WSAZ | West Virginia, Kentucky, & Ohio | Weather

Flood Watch Issued

12 AM Addition

Winds in the upper atmosphere are howling tonight with speeds of 50 miles per hour as low as 5000 feet overhead. So when thunderstorms crossing the Mississippi and Lower Ohio River arrive near dawn, they should be able to pull those strong winds down to the ground. So I would expect a round of high wind thundersqualls to pass from 5-8 AM.

Since there is even a chance we will be placed under a Tornado Watch overnight, if you live in Ohio or Northern Kentucky put your weather radio alert button on and update with Marina first thing in the morn!

High Water Risk Assessment

When I woke up on Tuesday to a 60 degree temperature, I naturally thought 70 was in the bag! But before we could break the all time record high for the day, skies turned dark and ominous as a line of gusty showers swooped in from the north. Air temperatures cooled from the mid to upper 60s back into the 50s during the rsin.

I watched those threatening clouds with keen interest during my 3 mile morning walk. By noon in Huntington, the heavens opened up, though this weakening line of squalls only mustered a quarter of an inch of water in Collis P’s hometown and less than one tenth of an inch in Charleston.

Turns out these dying showers had soaked much of the Buckeye State in the morning with an inch of rain water in the Zaleski and Shawnee State Forests. Suburban Cincinnati picked up 2 inches of rain with mudslides and stream overflow reported.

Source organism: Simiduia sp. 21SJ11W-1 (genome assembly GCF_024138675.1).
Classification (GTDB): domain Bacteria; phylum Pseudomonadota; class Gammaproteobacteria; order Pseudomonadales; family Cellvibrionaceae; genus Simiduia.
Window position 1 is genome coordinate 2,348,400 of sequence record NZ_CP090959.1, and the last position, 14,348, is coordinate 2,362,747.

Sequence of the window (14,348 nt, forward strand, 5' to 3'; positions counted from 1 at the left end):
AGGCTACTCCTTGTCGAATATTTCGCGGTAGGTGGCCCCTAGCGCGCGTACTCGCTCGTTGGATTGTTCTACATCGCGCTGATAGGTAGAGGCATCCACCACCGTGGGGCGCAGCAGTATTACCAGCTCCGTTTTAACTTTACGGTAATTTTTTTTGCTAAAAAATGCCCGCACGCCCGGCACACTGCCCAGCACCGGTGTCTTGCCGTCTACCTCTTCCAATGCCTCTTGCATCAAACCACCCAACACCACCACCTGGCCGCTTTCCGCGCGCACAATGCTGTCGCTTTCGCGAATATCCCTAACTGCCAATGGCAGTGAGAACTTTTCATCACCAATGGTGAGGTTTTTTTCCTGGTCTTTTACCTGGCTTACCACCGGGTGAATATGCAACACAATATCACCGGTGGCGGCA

Now, my expectation is that this favored zone for heavy rain will jump past our region and affect Northern Ohio and Pennsylvania next. If that occurs, our region will get a soaking downpour as the next cold front passes thru, but flooding will be avoided.

As a precaution though, given the sopping wet Ohio ground, a Flood Watch has been posted for all of Southern Ohio and Kentucky and West Virginia counties that border the Ohio River. If these new cold front generated rains showcase a period of training showers (several cells marching or training over the same real estate), then localized high water would be possible. We will keep you posted.

By the way, my winter forecast made last October called for 12”-15” of rain water this season (a 33%-66% surplus compared to normal). So far, that forecast looks golden as by this time on Wednesday, I expect we will be in the 11” and counting range. This forecast came courtesy of the winter lass nicknamed La Nina (cooler than normal Pacific Ocean waters).


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